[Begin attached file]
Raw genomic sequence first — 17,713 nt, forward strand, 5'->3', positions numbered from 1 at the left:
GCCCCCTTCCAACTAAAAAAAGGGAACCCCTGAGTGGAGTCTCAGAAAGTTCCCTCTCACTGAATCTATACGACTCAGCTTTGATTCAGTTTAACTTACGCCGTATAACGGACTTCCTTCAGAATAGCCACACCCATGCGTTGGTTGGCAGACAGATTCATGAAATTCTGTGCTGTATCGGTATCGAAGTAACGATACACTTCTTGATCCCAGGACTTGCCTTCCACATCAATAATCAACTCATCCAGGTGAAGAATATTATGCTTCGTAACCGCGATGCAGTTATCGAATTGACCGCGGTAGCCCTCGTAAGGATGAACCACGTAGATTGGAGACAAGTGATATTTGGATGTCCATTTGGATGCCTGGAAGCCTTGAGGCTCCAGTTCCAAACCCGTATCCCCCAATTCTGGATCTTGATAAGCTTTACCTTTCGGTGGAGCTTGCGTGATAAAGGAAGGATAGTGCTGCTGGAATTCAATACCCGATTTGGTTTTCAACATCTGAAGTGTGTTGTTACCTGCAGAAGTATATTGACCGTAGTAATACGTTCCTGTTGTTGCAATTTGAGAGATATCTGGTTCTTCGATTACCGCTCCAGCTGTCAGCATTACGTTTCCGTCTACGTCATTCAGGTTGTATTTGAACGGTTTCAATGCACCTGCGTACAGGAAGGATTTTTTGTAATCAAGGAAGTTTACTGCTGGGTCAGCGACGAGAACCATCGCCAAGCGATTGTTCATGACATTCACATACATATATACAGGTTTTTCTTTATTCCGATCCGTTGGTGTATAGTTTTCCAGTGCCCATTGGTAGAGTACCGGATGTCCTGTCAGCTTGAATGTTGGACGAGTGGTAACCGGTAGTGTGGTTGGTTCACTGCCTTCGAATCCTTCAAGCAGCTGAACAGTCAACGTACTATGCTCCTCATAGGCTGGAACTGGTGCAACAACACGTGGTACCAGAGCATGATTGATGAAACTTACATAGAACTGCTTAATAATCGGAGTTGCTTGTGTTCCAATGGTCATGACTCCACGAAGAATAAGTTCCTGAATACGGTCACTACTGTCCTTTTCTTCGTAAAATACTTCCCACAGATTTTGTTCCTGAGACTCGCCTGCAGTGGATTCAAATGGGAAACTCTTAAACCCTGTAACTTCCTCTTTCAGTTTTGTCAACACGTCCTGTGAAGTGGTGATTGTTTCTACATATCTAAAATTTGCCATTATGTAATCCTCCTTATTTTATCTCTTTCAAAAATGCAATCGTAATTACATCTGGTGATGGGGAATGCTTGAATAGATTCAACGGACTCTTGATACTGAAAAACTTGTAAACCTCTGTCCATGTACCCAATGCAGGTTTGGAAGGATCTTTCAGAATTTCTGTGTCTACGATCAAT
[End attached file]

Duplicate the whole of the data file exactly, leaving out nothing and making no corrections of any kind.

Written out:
Raw genomic sequence first — 17,713 nt, forward strand, 5'->3', positions numbered from 1 at the left:
GCCCCCTTCCAACTAAAAAAAGGGAACCCCTGAGTGGAGTCTCAGAAAGTTCCCTCTCACTGAATCTATACGACTCAGCTTTGATTCAGTTTAACTTACGCCGTATAACGGACTTCCTTCAGAATAGCCACACCCATGCGTTGGTTGGCAGACAGATTCATGAAATTCTGTGCTGTATCGGTATCGAAGTAACGATACACTTCTTGATCCCAGGACTTGCCTTCCACATCAATAATCAACTCATCCAGGTGAAGAATATTATGCTTCGTAACCGCGATGCAGTTATCGAATTGACCGCGGTAGCCCTCGTAAGGATGAACCACGTAGATTGGAGACAAGTGATATTTGGATGTCCATTTGGATGCCTGGAAGCCTTGAGGCTCCAGTTCCAAACCCGTATCCCCCAATTCTGGATCTTGATAAGCTTTACCTTTCGGTGGAGCTTGCGTGATAAAGGAAGGATAGTGCTGCTGGAATTCAATACCCGATTTGGTTTTCAACATCTGAAGTGTGTTGTTACCTGCAGAAGTATATTGACCGTAGTAATACGTTCCTGTTGTTGCAATTTGAGAGATATCTGGTTCTTCGATTACCGCTCCAGCTGTCAGCATTACGTTTCCGTCTACGTCATTCAGGTTGTATTTGAACGGTTTCAATGCACCTGCGTACAGGAAGGATTTTTTGTAATCAAGGAAGTTTACTGCTGGGTCAGCGACGAGAACCATCGCCAAGCGATTGTTCATGACATTCACATACATATATACAGGTTTTTCTTTATTCCGATCCGTTGGTGTATAGTTTTCCAGTGCCCATTGGTAGAGTACCGGATGTCCTGTCAGCTTGAATGTTGGACGAGTGGTAACCGGTAGTGTGGTTGGTTCACTGCCTTCGAATCCTTCAAGCAGCTGAACAGTCAACGTACTATGCTCCTCATAGGCTGGAACTGGTGCAACAACACGTGGTACCAGAGCATGATTGATGAAACTTACATAGAACTGCTTAATAATCGGAGTTGCTTGTGTTCCAATGGTCATGACTCCACGAAGAATAAGTTCCTGAATACGGTCACTACTGTCCTTTTCTTCGTAAAATACTTCCCACAGATTTTGTTCCTGAGACTCGCCTGCAGTGGATTCAAATGGGAAACTCTTAAACCCTGTAACTTCCTCTTTCAGTTTTGTCAACACGTCCTGTGAAGTGGTGATTGTTTCTACATATCTAAAATTTGCCATTATGTAATCCTCCTTATTTTATCTCTTTCAAAAATGCAATCGTAATTACATCTGGTGATGGGGAATGCTTGAATAGATTCAACGGACTCTTGATACTGAAAAACTTGTAAACCTCTGTCCATGTACCCAATGCAGGTTTGGAAGGATCTTTCAGAATTTCTGTGTCTACGATCAAT